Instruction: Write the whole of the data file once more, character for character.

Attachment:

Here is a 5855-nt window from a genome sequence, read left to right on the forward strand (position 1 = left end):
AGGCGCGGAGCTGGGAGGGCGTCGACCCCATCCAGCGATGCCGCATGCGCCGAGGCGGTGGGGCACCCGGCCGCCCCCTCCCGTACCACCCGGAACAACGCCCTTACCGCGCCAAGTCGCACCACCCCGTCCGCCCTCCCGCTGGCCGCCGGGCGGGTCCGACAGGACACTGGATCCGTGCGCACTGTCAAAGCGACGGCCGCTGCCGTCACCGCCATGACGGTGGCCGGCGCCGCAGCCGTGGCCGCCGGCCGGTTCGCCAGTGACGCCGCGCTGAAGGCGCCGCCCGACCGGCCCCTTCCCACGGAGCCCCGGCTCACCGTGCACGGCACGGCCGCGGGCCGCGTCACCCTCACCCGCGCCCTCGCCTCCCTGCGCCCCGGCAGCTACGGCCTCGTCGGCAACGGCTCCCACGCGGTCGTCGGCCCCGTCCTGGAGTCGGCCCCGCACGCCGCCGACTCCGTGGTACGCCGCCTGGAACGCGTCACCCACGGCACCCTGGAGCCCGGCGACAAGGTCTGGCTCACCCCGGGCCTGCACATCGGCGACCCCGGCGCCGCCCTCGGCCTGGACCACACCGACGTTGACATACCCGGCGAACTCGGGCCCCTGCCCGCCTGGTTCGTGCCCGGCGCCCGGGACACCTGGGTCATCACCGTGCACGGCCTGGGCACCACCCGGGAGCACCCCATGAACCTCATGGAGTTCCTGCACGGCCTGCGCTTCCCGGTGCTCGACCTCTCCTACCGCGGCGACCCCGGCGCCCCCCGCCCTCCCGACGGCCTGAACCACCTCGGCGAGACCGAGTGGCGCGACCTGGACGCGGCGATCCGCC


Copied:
Here is a 5855-nt window from a genome sequence, read left to right on the forward strand (position 1 = left end):
AGGCGCGGAGCTGGGAGGGCGTCGACCCCATCCAGCGATGCCGCATGCGCCGAGGCGGTGGGGCACCCGGCCGCCCCCTCCCGTACCACCCGGAACAACGCCCTTACCGCGCCAAGTCGCACCACCCCGTCCGCCCTCCCGCTGGCCGCCGGGCGGGTCCGACAGGACACTGGATCCGTGCGCACTGTCAAAGCGACGGCCGCTGCCGTCACCGCCATGACGGTGGCCGGCGCCGCAGCCGTGGCCGCCGGCCGGTTCGCCAGTGACGCCGCGCTGAAGGCGCCGCCCGACCGGCCCCTTCCCACGGAGCCCCGGCTCACCGTGCACGGCACGGCCGCGGGCCGCGTCACCCTCACCCGCGCCCTCGCCTCCCTGCGCCCCGGCAGCTACGGCCTCGTCGGCAACGGCTCCCACGCGGTCGTCGGCCCCGTCCTGGAGTCGGCCCCGCACGCCGCCGACTCCGTGGTACGCCGCCTGGAACGCGTCACCCACGGCACCCTGGAGCCCGGCGACAAGGTCTGGCTCACCCCGGGCCTGCACATCGGCGACCCCGGCGCCGCCCTCGGCCTGGACCACACCGACGTTGACATACCCGGCGAACTCGGGCCCCTGCCCGCCTGGTTCGTGCCCGGCGCCCGGGACACCTGGGTCATCACCGTGCACGGCCTGGGCACCACCCGGGAGCACCCCATGAACCTCATGGAGTTCCTGCACGGCCTGCGCTTCCCGGTGCTCGACCTCTCCTACCGCGGCGACCCCGGCGCCCCCCGCCCTCCCGACGGCCTGAACCACCTCGGCGAGACCGAGTGGCGCGACCTGGACGCGGCGATCCGCC